African Americans, however, were still heavily policed by law enforcement officials, especially in areas that passed black codes, or laws that restricted property ownership, employment and other behaviors. 

The  Ku Klux Klan and other hate groups terrorized black communities, carrying out lynchings and destroying black schools. Some law enforcement and other government officials became KKK members, especially in the South.

“The Ku Klux Klan could often count on empathy or active assistance at the time,” says Soughton. “The best that can be said for a lot of policing at the time is that they didn’t do anything to stop that. But often there is far worse to say because not only did they not do anything to stop it, they actively assisted it.” 

When black Americans protested against segregation and other racist laws, law enforcement officials were often called in. During the civil rights era, images of police brutally suppressing peaceful activists, including with the use of dogs and fire hoses, in part helped usher in the Civil Rights Act of 1964, which outlawed discrimination on the basis of race, color, religion and sex.

But as black Americans gained more rights, lawmakers on both sides of the political aisle looked for ways to criminalize the black community. 

In 1971, the Nixon administration launched the war on drugs, resulting in increased arrests and harsher prison sentences largely aimed at black people. Former Nixon domestic policy chief John Enhrlichman later confirmed that the effort was designed to hurt black families.

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“We could arrest their leaders, raid their homes, break up their meetings, and vilify them night after night on the evening news,” he told Harper’s Magazine.

The Clinton administration’s 1994 crime bill also resulted in many more black Americans being rounded up by law enforcement officials and put in prison.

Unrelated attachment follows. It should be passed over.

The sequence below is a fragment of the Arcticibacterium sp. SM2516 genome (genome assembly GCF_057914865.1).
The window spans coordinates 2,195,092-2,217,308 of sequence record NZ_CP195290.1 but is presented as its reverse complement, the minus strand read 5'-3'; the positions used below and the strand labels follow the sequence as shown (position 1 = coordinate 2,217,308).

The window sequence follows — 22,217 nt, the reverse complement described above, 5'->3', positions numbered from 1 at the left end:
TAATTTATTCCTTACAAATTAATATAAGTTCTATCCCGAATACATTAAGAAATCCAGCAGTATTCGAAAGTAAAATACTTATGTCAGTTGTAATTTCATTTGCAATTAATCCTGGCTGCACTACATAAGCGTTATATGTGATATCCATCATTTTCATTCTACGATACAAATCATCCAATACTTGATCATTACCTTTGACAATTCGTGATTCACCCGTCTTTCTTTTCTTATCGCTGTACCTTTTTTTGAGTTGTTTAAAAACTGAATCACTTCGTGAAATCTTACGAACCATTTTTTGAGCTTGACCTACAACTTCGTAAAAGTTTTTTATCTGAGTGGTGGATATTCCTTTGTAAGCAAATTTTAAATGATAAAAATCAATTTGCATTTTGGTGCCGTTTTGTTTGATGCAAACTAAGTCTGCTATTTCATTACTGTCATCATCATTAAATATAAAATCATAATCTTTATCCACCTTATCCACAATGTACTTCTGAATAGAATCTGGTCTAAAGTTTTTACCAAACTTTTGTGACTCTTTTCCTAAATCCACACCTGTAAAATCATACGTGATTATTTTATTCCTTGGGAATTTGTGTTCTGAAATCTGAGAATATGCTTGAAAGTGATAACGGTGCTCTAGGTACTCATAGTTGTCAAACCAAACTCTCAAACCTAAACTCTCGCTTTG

From 1980 and 2015, the nation’s prison population climbed from roughly 500,000 to over 2.2 million, with black Americans making up 34% of all inmates, according to the NAACP. Only 13% of Americans identify as black, according to the U.S. Census. 

And black people are still experiencing police brutality and dying because of it. According to the research group Mapping Police Violence, African Americans are 2.5 times more likely to be killed by a police officer than a white person.

In 2012, George Zimmerman, a neighborhood watch coordinator, was acquitted for the shooting death of Trayvon Martin, a 17-year-old student in Sanford, Florida. The verdict, along with the 2014 police shooting of Michael Brown, an 18-year-old black man in Ferguson, Missouri, gave birth to the Black Lives Matter social justice movement and protests over police brutality. 

After the election of President Donald Trump in 2016, the Justice Department curtailed programs to investigate local police departments for racism and excessive force. But the recent deaths of Floyd, as well as of Breonna Taylor, a 26-year-old African American emergency room technician in Louisville, Kentucky, killed at her home in March by police searching for a suspect in a drug case, have sparked renewed protests over law enforcement actions and policies.

Republican and Democratic lawmakers alike have decried Floyd’s killing, and Americans of all ethnic backgrounds have poured into city streets demanding justice for Floyd, Garner, Taylor and many others. 

“What’s becoming very apparent is that black people aren’t the only group in this country that is concerned about the levels of police brutality in the United States,” says Lionel Kimble, a history professor at the University of Iowa whose research focuses on black civil rights. “The country is going to have to take a hard look in the mirror and talk about how we police people, in what role the police play in supporting inequality in our society.”